Mini Review: Q Fever (Coxiellosis): Epidemiology, Pathogenesis and Current Laboratory Diagnosis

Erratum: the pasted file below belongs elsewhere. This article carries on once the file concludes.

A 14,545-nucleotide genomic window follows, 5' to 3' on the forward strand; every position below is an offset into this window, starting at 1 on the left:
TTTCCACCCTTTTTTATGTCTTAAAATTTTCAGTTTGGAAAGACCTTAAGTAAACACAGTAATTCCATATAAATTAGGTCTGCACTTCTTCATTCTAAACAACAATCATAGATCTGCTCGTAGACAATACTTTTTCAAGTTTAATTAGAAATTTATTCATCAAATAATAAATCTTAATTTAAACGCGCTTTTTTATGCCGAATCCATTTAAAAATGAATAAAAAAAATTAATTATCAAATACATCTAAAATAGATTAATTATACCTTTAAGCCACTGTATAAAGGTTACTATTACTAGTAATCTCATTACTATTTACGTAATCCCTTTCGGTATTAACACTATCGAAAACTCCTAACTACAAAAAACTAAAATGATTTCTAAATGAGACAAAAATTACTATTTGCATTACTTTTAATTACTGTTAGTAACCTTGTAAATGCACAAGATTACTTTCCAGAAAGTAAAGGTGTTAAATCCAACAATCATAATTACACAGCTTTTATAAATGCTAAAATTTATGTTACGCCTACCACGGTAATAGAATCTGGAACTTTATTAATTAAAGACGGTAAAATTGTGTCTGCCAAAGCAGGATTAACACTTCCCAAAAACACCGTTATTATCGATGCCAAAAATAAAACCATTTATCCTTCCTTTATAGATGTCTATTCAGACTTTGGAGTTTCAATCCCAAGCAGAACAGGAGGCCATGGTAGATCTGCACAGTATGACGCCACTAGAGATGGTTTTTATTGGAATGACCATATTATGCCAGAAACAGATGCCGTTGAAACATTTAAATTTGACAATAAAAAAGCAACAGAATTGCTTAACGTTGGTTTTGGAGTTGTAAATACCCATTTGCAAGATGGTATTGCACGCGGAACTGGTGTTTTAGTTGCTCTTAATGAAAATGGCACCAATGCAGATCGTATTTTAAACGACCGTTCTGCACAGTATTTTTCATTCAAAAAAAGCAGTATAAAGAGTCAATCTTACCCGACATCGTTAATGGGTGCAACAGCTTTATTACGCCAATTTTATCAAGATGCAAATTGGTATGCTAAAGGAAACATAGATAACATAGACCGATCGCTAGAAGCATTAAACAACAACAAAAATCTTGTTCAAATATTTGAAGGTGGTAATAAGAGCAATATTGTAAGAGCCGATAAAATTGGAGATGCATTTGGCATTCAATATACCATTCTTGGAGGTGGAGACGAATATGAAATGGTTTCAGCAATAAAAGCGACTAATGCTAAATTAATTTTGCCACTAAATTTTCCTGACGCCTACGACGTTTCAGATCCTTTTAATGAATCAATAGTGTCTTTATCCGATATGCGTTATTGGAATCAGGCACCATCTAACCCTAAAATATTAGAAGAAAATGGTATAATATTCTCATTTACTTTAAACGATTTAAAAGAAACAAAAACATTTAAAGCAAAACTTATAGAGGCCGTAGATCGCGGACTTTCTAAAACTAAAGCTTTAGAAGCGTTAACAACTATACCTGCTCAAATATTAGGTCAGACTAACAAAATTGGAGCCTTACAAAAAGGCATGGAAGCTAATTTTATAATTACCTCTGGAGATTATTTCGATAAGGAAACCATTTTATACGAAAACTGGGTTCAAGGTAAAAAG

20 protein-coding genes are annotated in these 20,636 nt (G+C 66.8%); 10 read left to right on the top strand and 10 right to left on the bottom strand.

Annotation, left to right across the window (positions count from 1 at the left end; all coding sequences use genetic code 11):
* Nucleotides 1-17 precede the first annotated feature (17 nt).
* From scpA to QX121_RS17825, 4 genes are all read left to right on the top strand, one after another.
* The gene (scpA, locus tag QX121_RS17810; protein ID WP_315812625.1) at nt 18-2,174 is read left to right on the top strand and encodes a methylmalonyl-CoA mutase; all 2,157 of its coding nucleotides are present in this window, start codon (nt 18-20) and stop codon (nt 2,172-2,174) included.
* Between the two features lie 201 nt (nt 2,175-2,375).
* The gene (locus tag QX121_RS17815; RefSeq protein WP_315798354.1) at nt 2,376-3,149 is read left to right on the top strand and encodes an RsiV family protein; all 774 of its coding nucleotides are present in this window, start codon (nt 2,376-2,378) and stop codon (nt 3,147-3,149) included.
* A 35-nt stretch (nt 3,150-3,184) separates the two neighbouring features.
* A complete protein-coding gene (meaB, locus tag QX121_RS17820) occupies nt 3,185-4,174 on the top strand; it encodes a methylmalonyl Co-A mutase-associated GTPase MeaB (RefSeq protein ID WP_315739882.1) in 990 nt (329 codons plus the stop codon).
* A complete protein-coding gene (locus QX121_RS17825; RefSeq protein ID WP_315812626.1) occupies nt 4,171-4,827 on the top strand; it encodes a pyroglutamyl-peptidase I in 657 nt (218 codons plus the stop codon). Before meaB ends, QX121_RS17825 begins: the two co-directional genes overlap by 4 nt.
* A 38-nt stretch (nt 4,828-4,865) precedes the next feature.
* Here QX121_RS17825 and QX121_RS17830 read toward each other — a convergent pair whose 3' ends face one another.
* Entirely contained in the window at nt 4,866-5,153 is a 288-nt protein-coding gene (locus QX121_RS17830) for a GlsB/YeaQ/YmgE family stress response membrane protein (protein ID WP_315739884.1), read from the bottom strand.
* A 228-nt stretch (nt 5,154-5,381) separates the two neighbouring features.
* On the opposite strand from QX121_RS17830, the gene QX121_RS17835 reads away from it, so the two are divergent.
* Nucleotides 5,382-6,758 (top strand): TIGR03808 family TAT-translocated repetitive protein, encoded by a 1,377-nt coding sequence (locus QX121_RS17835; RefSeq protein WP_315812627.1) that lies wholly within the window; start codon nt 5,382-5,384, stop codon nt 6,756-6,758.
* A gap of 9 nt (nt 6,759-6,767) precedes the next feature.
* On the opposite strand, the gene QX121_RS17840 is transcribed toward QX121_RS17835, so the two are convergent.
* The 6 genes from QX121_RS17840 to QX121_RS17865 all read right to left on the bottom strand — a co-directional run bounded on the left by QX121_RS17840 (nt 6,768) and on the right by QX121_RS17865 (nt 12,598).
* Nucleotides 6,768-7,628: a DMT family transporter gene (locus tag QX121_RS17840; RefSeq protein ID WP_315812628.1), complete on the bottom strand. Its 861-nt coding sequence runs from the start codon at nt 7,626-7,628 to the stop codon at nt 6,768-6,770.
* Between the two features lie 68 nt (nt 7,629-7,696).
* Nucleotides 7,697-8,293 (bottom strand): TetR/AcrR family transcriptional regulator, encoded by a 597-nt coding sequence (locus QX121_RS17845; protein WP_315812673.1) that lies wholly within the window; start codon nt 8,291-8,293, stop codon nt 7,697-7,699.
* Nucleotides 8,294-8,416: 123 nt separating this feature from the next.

AbstractQ fever is zooantroponozis with global distribution caused by the strictly intracellular bacterium Coxiella burnetii. Causative agent of Q fever is an obligate intracellular parasite, classified in the genus Coxiella, family Coxiellaceae, class Gammaproteobacteria. The importance of the disease was assessed both in terms of human health and the serious economic damage they cause on livestock. Clinical manifestation of Q fever in humans is characterized by a wide variety - from asymptomatic infection to a chronic disease that can be fatal. Several basic methods have been developed to detection of C. burnetii. PCR and C. burnetii genomic sequences in whole blood are a sensitive and safe method of detection, with >90% sensitivity. A four-fold or greater rise of (CF) antibody (phase 2) between the paired sera is also diagnostic approach. Sensitivity of a four-fold rise in titre has been estimated as 73% ÷78% and specificity has been estimated as 90%, respectively. EIA is method with highly sensitive and specific. EIA detect IgM and then IgG antibodies which develop to phase II antigens in 10 to 14 days from symptom onset. IFA tests are of particular value for confirmation of acute infection and for diagnosis of chronic infection with high sensitivity. The technique detected IgG, IgM and IgA immunoglobulin classes. Suitable specimens for C. burnetii detection are blood samples. Although scientific interest in Q fever has always existed, a number of facts concerning the unforeseen nature of the epidemic, various clinical manifestations both in humans and in animals, the opportunities for chronic and other features of infection remain unclear. For this reason, timely and highly sensitive laboratory diagnosis is crucial for the outcome of the disease and subsequent treatment and monitoring.
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